By making great strides in productivity, the industrial food system has managed largely to meet the demands of a growing global population. However, this approach to food production and the management of food by-products is endangering biodiversity and human health.
It has recently become clear that this food system is no longer fit for the 21st century and that a new model is required.
Launched at the World Economic Forum Annual Meeting 2019 in Davos, the new report explores the benefits of the transition to a regenerative food system. With analytical support from SYSTEMIQ, the research outlines a vision underpinned by circular economy principles, where food production improves rather than degrades the environment and where people have access to healthy and nutritious food.
Given that 80 per cent of all food will be consumed in cities by 2050, the report highlights their critical importance in triggering the shift towards a regenerative system fit for the long-term. Three main ambitions emerge – source food grown regeneratively, and locally where appropriate, make the most of food (use by-products more effectively, prevent waste), design and market healthier food.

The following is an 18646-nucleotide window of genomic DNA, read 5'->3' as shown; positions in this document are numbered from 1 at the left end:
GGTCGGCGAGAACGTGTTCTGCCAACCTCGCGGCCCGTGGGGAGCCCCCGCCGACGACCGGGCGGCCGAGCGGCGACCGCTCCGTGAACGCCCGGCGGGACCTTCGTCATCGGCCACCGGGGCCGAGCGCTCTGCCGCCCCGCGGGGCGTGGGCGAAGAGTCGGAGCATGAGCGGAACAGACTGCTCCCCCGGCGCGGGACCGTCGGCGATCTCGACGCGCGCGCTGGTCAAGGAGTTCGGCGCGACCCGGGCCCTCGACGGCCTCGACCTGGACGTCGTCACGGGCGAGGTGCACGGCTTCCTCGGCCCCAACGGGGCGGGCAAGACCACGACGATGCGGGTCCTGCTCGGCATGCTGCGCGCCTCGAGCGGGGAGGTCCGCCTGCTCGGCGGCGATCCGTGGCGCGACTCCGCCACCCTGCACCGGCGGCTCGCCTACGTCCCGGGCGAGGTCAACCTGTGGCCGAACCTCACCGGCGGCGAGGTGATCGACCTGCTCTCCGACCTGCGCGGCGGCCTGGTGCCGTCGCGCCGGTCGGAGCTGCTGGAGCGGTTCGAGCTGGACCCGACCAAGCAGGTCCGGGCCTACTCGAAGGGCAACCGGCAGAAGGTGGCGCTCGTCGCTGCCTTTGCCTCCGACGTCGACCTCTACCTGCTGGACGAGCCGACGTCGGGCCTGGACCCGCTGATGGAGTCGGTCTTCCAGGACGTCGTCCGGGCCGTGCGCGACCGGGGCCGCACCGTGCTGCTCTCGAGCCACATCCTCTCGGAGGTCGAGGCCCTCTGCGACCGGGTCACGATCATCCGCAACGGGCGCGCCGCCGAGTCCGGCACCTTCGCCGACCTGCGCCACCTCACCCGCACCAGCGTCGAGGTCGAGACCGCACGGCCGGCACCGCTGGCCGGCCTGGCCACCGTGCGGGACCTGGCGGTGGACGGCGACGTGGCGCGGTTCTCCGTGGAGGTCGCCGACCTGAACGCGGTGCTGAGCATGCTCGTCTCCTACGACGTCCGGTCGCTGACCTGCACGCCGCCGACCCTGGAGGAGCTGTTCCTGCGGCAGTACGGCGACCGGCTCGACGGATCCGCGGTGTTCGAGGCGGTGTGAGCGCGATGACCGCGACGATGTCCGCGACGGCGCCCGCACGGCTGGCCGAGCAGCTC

These three ambitions will have greater impact if pursued simultaneously and by 2050 could unlock overall benefits worth US$2.7 trillion a year. These take the form of environmental improvements including a reduction in greenhouse gas emissions of 4.3 billion tonnes CO2 equivalents, a reduction in health costs associated with pesticide use of US$550 billion, along with other health benefits, and an economic opportunity for cities to reduce edible food waste and make better use of food by-products, worth US$700 billion.
Realising this vision will require an unprecedented level of collaboration across the entire value-chain and the connection of flagship city demonstration projects with the scaling potential of global businesses and collaborative platforms.
The report sets out a pathway to a much-needed new approach to our food system. To learn more about the Cities and Circular Economy for Food project, click here.